So you’ve scored that managerial position and can’t wait to get started on all your grand plans for the company. The problem is, your new team isn’t following your lead. If the office falls deathly silent when you enter or the pantry empties out when you go for coffee, it’s likely you’re not ranking too high on your employees’ list of favourite people. Whatever the reasons behind their antipathy, it’s imperative to nip the problem before it festers. Here are some tips on how to become everyone’s favourite head honcho.

Boss boost #1: Be environmentally conscious
Many employers are not aware just how much their behaviour affects the office atmosphere. Often, your staff will try to read your body language, tone of voice and facial expressions for cues on how you’re feeling that day. You don’t have to be a tyrant to get your staff to work hard. An upbeat environment is more beneficial to productivity, as your employees are less likely to spend time feeling frustrated, stressed or complaining about you at the water cooler.

Boss boost #2: Public praise, private criticism
Criticisms of employees’ work or behaviour should ideally be given from behind closed doors. Compliments on good work, on the other hand, should be shared with the rest of the team. However, you have to be very careful not to give the impression that you’re playing favourites. Be specific with your praise by addressing the work that was done. Instead of just going “great job, keep it up”, for example, say “that was a good report, the statistics you provided were really useful”.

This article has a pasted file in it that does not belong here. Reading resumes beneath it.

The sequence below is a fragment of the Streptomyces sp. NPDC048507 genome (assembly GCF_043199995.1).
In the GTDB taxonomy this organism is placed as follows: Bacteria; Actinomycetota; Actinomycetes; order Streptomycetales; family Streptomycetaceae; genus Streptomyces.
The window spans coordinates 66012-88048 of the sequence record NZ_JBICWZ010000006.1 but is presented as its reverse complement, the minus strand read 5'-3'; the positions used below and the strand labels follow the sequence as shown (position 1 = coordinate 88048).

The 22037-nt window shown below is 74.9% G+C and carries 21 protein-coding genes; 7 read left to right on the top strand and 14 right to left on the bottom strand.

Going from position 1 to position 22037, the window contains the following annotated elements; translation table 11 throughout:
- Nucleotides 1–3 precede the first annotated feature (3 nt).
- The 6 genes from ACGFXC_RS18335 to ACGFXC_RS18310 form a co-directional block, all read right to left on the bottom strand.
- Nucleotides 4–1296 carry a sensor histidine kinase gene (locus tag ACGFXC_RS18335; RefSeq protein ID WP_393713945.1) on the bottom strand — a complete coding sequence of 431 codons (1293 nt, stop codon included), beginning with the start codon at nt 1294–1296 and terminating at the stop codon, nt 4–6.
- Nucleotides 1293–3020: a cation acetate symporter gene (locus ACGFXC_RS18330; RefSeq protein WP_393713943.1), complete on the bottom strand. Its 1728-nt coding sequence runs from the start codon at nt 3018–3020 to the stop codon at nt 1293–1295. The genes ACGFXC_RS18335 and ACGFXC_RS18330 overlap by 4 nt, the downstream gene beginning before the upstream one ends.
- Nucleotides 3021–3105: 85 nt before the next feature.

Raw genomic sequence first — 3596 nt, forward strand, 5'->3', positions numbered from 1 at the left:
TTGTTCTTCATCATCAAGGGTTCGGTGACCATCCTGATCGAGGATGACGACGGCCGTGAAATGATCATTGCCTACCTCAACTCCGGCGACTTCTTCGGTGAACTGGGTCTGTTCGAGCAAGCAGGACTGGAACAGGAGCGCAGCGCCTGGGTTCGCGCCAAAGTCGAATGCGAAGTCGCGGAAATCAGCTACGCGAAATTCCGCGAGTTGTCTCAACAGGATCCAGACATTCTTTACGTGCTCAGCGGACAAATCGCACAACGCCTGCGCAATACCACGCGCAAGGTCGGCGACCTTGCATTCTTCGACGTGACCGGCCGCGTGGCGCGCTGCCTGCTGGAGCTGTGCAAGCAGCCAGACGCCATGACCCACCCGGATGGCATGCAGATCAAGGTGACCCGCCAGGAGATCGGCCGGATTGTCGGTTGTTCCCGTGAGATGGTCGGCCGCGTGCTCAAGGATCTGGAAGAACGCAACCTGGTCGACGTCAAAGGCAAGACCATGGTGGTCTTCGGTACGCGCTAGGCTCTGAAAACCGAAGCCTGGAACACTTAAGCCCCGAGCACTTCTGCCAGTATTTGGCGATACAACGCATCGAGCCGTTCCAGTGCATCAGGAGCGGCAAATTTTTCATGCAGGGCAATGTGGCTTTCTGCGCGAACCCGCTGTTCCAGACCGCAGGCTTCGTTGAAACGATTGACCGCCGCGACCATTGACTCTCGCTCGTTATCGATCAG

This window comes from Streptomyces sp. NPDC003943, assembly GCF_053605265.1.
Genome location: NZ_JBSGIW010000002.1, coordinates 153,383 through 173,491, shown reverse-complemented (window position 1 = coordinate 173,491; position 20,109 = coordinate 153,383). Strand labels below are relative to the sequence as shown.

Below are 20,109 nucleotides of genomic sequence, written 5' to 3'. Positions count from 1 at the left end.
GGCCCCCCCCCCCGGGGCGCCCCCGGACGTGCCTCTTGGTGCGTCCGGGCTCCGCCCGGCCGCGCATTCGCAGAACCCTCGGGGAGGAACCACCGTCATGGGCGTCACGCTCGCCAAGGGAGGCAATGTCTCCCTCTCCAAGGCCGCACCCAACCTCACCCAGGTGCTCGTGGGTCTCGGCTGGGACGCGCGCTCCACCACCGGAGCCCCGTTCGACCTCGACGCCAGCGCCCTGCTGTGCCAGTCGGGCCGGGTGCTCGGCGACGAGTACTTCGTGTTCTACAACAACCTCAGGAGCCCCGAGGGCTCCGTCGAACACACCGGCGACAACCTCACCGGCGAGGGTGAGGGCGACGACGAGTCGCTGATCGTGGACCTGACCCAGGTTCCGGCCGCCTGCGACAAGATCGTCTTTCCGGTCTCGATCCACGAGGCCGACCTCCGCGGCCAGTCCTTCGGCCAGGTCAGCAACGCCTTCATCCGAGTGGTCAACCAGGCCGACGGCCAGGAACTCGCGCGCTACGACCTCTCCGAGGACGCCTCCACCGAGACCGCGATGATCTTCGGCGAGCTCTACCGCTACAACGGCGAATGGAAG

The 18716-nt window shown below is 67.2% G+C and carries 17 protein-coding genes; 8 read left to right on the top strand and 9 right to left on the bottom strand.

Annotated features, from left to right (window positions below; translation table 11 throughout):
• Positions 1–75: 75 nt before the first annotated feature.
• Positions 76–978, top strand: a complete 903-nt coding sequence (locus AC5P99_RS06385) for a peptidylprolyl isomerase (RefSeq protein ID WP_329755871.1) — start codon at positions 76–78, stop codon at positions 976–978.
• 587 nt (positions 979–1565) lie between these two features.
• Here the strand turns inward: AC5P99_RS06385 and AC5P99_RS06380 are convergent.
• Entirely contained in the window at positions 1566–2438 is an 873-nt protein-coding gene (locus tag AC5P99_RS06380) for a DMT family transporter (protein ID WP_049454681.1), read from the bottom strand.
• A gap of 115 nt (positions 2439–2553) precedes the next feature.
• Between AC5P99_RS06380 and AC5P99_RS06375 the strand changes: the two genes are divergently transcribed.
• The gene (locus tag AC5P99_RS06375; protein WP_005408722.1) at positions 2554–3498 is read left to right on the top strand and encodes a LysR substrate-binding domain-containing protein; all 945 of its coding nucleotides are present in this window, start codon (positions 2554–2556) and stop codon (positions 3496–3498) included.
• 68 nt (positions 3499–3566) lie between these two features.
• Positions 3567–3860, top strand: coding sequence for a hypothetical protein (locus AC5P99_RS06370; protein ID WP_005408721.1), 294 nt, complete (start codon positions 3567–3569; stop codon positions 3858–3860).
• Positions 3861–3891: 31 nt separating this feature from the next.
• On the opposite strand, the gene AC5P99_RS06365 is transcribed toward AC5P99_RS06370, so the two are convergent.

Boss boost #3: Broaden your social spectrum
The best bosses are often the ones who make an effort to interact with everybody, from top executives to the cleaning lady. People who socialise a lot on different levels tend to have better people skills. This is because they are exposed to people from various cultural backgrounds and have more informed views on matters. A good way to move beyond your usual circle is to participate in networking functions. Venturing beyond your usual social and cultural experiences will help you see things from the perspectives of different people and equip you with greater flexibility when it comes to solving problems.

Boss boost #4: Avoid personal friendships
She’s the other extreme of the boss who publicly humiliates her subordinates – her problem is that she’s too chummy with her staff. While your employees should feel like they can come to you if they’re facing problems, it’s not a good idea to maintain overly close friendships. It can be hard to remain impartial, especially when assessing work performance and pay. It’s difficult to define how close is too close, but as a general rule, managers need to ask themselves if they are able to draw a clear line between their work and buddies.

Boss boost #5: Make your staff look good
Employees look up to bosses who they think will help them progress in their career. As a manager, you are judged not just on your work but also on how well your team performs.
So if they look good, you look good. Nobody likes to put in the overtime only to have their manager take the credit for their hard work. As a leader, you should ensure that your subordinates do well rather than hog the spotlight yourself.

Boss boost #6: Don’t keep office pets
This may seem like a no-brainer yet many bosses are guilty of it. Whether or not they consciously play favourites, their actions can foster resentment and lower staff morale.
Nobody likes to feel like second-class employees just because they’re not on pet-name basis with the boss. Make sure any rewards or reprimands you dish out are fair and based strictly on your employees’ work performance, not on how pretty they said you looked this morning.